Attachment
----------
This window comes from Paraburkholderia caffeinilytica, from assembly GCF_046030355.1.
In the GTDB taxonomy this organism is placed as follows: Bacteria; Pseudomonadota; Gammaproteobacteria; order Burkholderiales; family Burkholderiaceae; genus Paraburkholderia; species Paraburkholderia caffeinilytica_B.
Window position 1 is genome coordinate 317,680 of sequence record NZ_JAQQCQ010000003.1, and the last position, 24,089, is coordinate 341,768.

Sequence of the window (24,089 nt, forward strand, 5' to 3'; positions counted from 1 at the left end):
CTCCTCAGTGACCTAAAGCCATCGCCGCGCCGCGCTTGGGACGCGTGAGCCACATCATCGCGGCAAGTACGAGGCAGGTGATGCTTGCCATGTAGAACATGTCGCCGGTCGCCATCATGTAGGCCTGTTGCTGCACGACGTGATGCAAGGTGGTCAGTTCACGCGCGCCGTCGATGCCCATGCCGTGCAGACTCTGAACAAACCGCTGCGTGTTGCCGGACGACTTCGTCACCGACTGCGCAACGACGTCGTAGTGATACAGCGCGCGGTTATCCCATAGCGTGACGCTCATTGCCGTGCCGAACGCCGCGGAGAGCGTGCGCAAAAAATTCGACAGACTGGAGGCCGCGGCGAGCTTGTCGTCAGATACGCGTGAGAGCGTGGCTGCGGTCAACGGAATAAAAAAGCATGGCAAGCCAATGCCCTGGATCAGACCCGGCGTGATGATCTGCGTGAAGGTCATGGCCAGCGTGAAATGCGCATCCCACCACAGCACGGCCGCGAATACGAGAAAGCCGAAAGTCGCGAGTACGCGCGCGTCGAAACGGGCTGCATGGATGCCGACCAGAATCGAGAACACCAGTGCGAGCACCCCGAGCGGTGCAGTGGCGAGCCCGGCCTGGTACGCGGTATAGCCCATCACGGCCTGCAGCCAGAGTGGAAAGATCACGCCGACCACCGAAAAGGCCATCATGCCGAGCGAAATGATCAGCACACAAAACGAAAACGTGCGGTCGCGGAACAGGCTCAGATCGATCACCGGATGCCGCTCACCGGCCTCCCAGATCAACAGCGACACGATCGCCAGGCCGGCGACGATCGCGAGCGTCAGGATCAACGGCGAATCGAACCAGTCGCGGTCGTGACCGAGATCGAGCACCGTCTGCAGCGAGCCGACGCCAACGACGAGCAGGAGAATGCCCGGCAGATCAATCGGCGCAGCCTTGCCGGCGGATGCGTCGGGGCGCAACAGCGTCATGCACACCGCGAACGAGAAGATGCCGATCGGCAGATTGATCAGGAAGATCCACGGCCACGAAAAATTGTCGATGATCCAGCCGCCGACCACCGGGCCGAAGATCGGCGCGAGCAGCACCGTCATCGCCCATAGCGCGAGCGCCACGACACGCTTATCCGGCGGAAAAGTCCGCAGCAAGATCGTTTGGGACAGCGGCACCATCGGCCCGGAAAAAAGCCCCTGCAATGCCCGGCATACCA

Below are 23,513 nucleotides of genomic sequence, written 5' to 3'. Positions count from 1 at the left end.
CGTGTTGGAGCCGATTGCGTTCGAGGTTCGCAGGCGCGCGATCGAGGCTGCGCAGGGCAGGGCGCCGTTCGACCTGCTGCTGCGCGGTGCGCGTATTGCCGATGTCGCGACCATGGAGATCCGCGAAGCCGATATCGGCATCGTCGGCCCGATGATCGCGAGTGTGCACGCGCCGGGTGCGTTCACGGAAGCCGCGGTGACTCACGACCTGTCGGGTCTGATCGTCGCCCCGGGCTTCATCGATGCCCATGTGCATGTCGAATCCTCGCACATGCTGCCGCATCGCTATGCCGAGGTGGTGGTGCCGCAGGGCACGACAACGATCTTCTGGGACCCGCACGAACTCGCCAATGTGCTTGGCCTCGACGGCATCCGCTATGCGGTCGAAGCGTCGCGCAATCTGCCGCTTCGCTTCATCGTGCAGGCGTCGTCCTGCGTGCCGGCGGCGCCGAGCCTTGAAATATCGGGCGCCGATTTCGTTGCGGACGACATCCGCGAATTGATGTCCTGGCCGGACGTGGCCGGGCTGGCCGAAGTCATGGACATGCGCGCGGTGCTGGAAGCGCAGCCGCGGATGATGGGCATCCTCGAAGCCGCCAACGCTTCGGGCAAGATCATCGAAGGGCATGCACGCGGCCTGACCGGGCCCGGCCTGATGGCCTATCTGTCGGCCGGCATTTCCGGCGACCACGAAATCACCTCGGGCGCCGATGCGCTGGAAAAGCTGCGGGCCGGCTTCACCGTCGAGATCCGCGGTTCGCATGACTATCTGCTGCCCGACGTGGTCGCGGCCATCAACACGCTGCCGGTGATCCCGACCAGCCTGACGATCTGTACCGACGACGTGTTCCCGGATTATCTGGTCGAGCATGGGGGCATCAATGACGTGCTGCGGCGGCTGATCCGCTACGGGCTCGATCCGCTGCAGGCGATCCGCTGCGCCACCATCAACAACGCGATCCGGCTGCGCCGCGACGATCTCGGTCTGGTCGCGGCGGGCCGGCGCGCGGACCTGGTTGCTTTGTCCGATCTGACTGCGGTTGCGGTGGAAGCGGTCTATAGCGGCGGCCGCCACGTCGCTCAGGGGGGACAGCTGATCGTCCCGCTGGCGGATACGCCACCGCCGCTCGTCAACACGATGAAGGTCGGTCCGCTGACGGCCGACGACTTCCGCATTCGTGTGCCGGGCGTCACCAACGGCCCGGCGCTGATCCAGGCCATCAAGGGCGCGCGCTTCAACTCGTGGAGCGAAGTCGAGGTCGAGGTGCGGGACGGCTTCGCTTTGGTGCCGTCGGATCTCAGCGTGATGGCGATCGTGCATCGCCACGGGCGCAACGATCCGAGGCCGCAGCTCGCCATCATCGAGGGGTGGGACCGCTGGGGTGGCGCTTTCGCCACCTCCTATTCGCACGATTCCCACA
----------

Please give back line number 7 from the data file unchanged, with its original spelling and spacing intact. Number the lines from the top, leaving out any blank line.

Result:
CGTGTTGGAGCCGATTGCGTTCGAGGTTCGCAGGCGCGCGATCGAGGCTGCGCAGGGCAGGGCGCCGTTCGACCTGCTGCTGCGCGGTGCGCGTATTGCCGATGTCGCGACCATGGAGATCCGCGAAGCCGATATCGGCATCGTCGGCCCGATGATCGCGAGTGTGCACGCGCCGGGTGCGTTCACGGAAGCCGCGGTGACTCACGACCTGTCGGGTCTGATCGTCGCCCCGGGCTTCATCGATGCCCATGTGCATGTCGAATCCTCGCACATGCTGCCGCATCGCTATGCCGAGGTGGTGGTGCCGCAGGGCACGACAACGATCTTCTGGGACCCGCACGAACTCGCCAATGTGCTTGGCCTCGACGGCATCCGCTATGCGGTCGAAGCGTCGCGCAATCTGCCGCTTCGCTTCATCGTGCAGGCGTCGTCCTGCGTGCCGGCGGCGCCGAGCCTTGAAATATCGGGCGCCGATTTCGTTGCGGACGACATCCGCGAATTGATGTCCTGGCCGGACGTGGCCGGGCTGGCCGAAGTCATGGACATGCGCGCGGTGCTGGAAGCGCAGCCGCGGATGATGGGCATCCTCGAAGCCGCCAACGCTTCGGGCAAGATCATCGAAGGGCATGCACGCGGCCTGACCGGGCCCGGCCTGATGGCCTATCTGTCGGCCGGCATTTCCGGCGACCACGAAATCACCTCGGGCGCCGATGCGCTGGAAAAGCTGCGGGCCGGCTTCACCGTCGAGATCCGCGGTTCGCATGACTATCTGCTGCCCGACGTGGTCGCGGCCATCAACACGCTGCCGGTGATCCCGACCAGCCTGACGATCTGTACCGACGACGTGTTCCCGGATTATCTGGTCGAGCATGGGGGCATCAATGACGTGCTGCGGCGGCTGATCCGCTACGGGCTCGATCCGCTGCAGGCGATCCGCTGCGCCACCATCAACAACGCGATCCGGCTGCGCCGCGACGATCTCGGTCTGGTCGCGGCGGGCCGGCGCGCGGACCTGGTTGCTTTGTCCGATCTGACTGCGGTTGCGGTGGAAGCGGTCTATAGCGGCGGCCGCCACGTCGCTCAGGGGGGACAGCTGATCGTCCCGCTGGCGGATACGCCACCGCCGCTCGTCAACACGATGAAGGTCGGTCCGCTGACGGCCGACGACTTCCGCATTCGTGTGCCGGGCGTCACCAACGGCCCGGCGCTGATCCAGGCCATCAAGGGCGCGCGCTTCAACTCGTGGAGCGAAGTCGAGGTCGAGGTGCGGGACGGCTTCGCTTTGGTGCCGTCGGATCTCAGCGTGATGGCGATCGTGCATCGCCACGGGCGCAACGATCCGAGGCCGCAGCTCGCCATCATCGAGGGGTGGGACCGCTGGGGTGGCGCTTTCGCCACCTCCTATTCGCACGATTCCCACA